|       --------           |                    --------
       |                          v                ////        \\\\
       |                       ,-------+          |      PSTN      |
       |                       |PSTN   |          |                |
   +---+------+              __|VoIP GW|_          \\\\        ////
   |PSTN Phone|             /  '`''''''' \             --------
   |of Carl   |           //      |       \\              ^
   +----------+          //       |        \\\            |
                       ///        -. Invite   -----       |
                    ////            `-.           \\\\    |
                   /                   `..            \   |
                  |    IP-based           `._       ,--+----+
                  |    Network               `.....>|VoIP   |
                  |                                 |PSTN GW|
                   \                                '`'''''''
                    \\\\                         ////

                      Figure 5: PSTN-VoIP-PSTN Call.

4.6.  PSTN-to-PSTN Call

   For the "legacy" case of a PSTN-to-PSTN call, otherwise beyond
   improvement, we may be able to use out-of-band IP connectivity at
   both the originating and terminating carrier to validate the call

5.  Limitations of Current Solutions

   From the inception of SIP, the From header field value has held an
   arbitrary user-supplied identity, much like the From header field
   value of an SMTP email message.  During work on [2], efforts began to
   provide a secure origin for SIP requests as an extension to SIP.  The
   so-called "short term" solution, the P-Asserted-Identity header
   described in [4], is deployed fairly widely, even though it is
   limited to closed trusted networks where end-user devices cannot
   alter or inspect SIP messages and offers no cryptographic validation.
   As P-Asserted-Identity is used increasingly across multiple networks,
   it cannot offer any protection against identity spoofing by
   intermediaries or entities that allow untrusted entities to set the P
   -Asserted-Identity information.  An overview of addressing spam in

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   SIP, and explaining how it differs from simiilar problems with email,
   appeared in [8].

   Subsequent efforts to prevent calling origin identity spoofing in SIP
   include the SIP Identity effort (the "long term" identity solution)
   [1] and Verification Involving PSTN Reachability (VIPR) [13].  SIP
   Identity attaches a new header field to SIP requests containing a
   signature over the From header field value combined with other
   message components to prevent replay attacks.  SIP Identity is meant
   both to prevent originating calls with spoofed From headers and
   intermediaries, such as SIP proxies, from launching man-in-the-middle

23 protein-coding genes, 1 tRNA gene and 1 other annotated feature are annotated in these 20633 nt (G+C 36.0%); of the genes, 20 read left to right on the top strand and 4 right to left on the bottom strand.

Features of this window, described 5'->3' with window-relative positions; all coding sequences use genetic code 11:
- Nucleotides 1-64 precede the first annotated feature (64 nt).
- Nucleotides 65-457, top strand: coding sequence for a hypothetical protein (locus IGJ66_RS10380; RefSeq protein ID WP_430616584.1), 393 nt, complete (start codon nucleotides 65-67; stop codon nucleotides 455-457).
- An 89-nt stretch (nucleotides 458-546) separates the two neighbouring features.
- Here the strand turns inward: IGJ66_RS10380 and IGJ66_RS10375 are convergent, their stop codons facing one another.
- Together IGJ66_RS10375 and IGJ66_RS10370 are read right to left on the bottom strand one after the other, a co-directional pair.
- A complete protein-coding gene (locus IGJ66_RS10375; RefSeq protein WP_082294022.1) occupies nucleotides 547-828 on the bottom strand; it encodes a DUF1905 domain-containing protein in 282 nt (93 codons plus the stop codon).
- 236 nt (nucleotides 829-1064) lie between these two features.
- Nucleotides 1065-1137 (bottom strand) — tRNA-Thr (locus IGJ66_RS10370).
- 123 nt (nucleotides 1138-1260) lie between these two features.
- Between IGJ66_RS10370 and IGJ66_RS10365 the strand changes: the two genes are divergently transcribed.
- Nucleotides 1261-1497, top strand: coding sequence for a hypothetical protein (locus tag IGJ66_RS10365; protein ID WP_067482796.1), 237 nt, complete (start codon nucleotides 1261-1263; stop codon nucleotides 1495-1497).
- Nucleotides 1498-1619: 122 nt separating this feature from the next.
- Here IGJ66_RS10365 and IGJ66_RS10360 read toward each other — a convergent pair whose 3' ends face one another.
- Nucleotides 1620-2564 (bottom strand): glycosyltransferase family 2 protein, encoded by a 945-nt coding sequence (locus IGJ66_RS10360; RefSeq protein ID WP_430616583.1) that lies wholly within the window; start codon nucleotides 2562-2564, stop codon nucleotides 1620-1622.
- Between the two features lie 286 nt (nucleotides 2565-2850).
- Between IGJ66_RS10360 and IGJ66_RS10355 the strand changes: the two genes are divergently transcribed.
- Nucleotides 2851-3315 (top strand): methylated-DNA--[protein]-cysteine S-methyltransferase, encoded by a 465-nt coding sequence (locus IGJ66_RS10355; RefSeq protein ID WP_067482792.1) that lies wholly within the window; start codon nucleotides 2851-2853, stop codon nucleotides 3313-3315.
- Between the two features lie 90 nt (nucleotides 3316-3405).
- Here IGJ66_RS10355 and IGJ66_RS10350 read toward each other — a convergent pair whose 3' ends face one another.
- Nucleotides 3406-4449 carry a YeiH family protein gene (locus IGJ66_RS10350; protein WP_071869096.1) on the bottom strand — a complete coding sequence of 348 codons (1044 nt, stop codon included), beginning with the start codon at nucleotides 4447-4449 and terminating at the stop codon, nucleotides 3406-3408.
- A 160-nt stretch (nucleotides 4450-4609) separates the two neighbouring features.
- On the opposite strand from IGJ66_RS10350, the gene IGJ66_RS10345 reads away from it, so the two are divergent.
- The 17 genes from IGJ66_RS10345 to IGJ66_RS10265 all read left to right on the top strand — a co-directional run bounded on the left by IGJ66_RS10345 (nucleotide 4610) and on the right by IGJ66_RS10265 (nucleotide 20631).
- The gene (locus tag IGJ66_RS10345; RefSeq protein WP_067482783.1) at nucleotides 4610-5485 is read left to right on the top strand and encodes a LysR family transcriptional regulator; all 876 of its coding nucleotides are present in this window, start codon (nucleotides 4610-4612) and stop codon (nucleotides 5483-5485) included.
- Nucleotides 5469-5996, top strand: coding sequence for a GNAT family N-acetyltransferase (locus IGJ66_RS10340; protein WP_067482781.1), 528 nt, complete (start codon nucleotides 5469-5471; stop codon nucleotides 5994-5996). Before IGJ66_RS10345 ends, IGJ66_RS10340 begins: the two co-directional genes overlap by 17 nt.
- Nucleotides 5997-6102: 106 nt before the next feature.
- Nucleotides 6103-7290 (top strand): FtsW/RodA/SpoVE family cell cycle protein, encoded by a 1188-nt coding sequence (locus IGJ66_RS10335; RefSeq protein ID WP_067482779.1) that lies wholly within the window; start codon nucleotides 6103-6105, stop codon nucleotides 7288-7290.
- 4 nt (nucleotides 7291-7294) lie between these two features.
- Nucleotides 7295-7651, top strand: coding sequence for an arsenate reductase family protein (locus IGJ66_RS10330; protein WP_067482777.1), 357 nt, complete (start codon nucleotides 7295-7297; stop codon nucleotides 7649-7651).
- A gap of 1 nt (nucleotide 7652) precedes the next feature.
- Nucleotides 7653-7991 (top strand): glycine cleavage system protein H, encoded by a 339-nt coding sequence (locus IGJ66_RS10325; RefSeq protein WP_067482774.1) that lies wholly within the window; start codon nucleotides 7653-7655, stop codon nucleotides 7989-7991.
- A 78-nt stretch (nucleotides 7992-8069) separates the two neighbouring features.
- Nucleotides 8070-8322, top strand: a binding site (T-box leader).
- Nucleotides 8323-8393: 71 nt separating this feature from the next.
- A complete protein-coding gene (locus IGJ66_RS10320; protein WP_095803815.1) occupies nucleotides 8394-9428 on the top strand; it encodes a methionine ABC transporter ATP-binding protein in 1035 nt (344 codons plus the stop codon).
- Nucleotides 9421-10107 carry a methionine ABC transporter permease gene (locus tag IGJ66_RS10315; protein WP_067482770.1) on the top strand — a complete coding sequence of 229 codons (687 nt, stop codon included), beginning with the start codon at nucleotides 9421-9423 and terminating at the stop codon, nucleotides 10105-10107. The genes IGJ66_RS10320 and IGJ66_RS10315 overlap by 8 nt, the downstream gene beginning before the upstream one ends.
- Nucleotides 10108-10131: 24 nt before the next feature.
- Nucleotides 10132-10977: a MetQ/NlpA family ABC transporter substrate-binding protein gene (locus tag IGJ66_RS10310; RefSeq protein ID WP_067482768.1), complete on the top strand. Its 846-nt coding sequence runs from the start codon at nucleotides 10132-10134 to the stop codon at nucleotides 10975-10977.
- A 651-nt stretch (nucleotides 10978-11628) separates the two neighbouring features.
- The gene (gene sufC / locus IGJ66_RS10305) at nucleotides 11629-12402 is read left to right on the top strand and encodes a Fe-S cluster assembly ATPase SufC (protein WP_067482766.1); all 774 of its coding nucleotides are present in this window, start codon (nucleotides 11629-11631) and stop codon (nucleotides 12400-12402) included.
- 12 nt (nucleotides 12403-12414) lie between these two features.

attacks to alter calls passing through.  The VIPR architecture
   attacked a broader range of problems relating to spam, routing and
   identity with a new infrastructure for managing rendezvous and
   security, which operated alongside of SIP deployments.

   As we will describe in more detail below, both SIP Identity and VIPR
   suffer from serious limitations that have prevented their deployment
   at significant scale, but they may still offer ideas and protocol
   building blocks for a solution.

5.1.  P-Asserted-Identity

   The P-Asserted-Identity header field of SIP [4] provides a way for
   trusted network entities to share with one another an authoritative
   identifier for the originator of a call.  The value of P-Asserted-
   Identity cannot be populated by a user, though if a user wants to
   suggest an identity to the trusted network, a separate header (P
   -Preferred-Identity) enables them to do so.  The features of the P
   -Asserted-Identity header evolved as part of a broader effort to
   reach parity with traditional telephone network signaling mechanisms
   for selectively sharing and restricting presentation of the calling
   party number at the user level, while still allowing core network
   elements to know the identity of the user for abuse prevention and

   In order for P-Asserted-Identity to have these properties, it
   requires the existence of a trust domain as described in [3].  Any
   entity in the trust domain may add a P-Asserted-Identity header to a
   SIP message, and any entity in the trust domain may forward a message
   with a P-Asserted-Identity header to any other entity in the trust
   domain.  If a trusted entity forwards a SIP request to an untrusted
   entity, however, the P-Asserted-Identity header must first be
   removed; most sorts of end user devices are outside trust domains.
   Sending a P-Asserted-Identity request to an untrusted entity could
   leak potentially private information, such as the network-asserted
   calling party number in a case where a caller has requested
   presentation restriction.  This concept of a trust domain is modeled

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   on the trusted network of devices that operate the traditional
   telephone network.

   P-Asserted-Identity has been very successful in telephone replacement
   deployments of SIP.  It is an extremely simple in-band mechanism,
   requiring no cryptographic operations.  Since it is so reminiscent of
   legacy mechanisms in the traditional telephone network, and it
   interworks so seamlessly with those protocols, it has naturally been
   favored by providers comfortable with these operating principles.

   In practice, a trust domain exhibits many of the same merits and
   flaws as the traditional telephone network when it comes to securing
   a calling party number.  Any trusted entity may provide P-Asserted-
   Identity, and a recipient of a SIP message has no direct assurance of
   who generated the P-Asserted-Identity header field value: all trust